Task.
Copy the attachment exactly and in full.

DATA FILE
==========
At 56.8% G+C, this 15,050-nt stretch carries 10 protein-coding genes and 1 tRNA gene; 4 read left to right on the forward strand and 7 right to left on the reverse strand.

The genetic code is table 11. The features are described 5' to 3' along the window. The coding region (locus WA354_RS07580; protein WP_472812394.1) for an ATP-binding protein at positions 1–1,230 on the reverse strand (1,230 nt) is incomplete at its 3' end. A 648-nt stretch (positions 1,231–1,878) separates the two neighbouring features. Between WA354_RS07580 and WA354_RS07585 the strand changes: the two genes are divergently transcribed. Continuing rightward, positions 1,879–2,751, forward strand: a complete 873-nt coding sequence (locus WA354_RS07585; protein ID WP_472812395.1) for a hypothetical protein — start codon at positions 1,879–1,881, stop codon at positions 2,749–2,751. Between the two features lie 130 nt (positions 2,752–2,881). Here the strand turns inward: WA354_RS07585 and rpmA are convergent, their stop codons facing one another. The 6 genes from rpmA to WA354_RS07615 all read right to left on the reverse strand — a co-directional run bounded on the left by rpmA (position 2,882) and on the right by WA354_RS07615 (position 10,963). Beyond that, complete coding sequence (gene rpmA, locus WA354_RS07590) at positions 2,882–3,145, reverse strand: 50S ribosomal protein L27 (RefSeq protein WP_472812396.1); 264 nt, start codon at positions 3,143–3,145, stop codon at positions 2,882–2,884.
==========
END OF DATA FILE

At 56.8% G+C, this 15,050-nt stretch carries 10 protein-coding genes and 1 tRNA gene; 4 read left to right on the forward strand and 7 right to left on the reverse strand.

The genetic code is table 11. The features are described 5' to 3' along the window. The coding region (locus WA354_RS07580; protein WP_472812394.1) for an ATP-binding protein at positions 1–1,230 on the reverse strand (1,230 nt) is incomplete at its 3' end. A 648-nt stretch (positions 1,231–1,878) separates the two neighbouring features. Between WA354_RS07580 and WA354_RS07585 the strand changes: the two genes are divergently transcribed. Continuing rightward, positions 1,879–2,751, forward strand: a complete 873-nt coding sequence (locus WA354_RS07585; protein ID WP_472812395.1) for a hypothetical protein — start codon at positions 1,879–1,881, stop codon at positions 2,749–2,751. Between the two features lie 130 nt (positions 2,752–2,881). Here the strand turns inward: WA354_RS07585 and rpmA are convergent, their stop codons facing one another. The 6 genes from rpmA to WA354_RS07615 all read right to left on the reverse strand — a co-directional run bounded on the left by rpmA (position 2,882) and on the right by WA354_RS07615 (position 10,963). Beyond that, complete coding sequence (gene rpmA, locus WA354_RS07590) at positions 2,882–3,145, reverse strand: 50S ribosomal protein L27 (RefSeq protein WP_472812396.1); 264 nt, start codon at positions 3,143–3,145, stop codon at positions 2,882–2,884.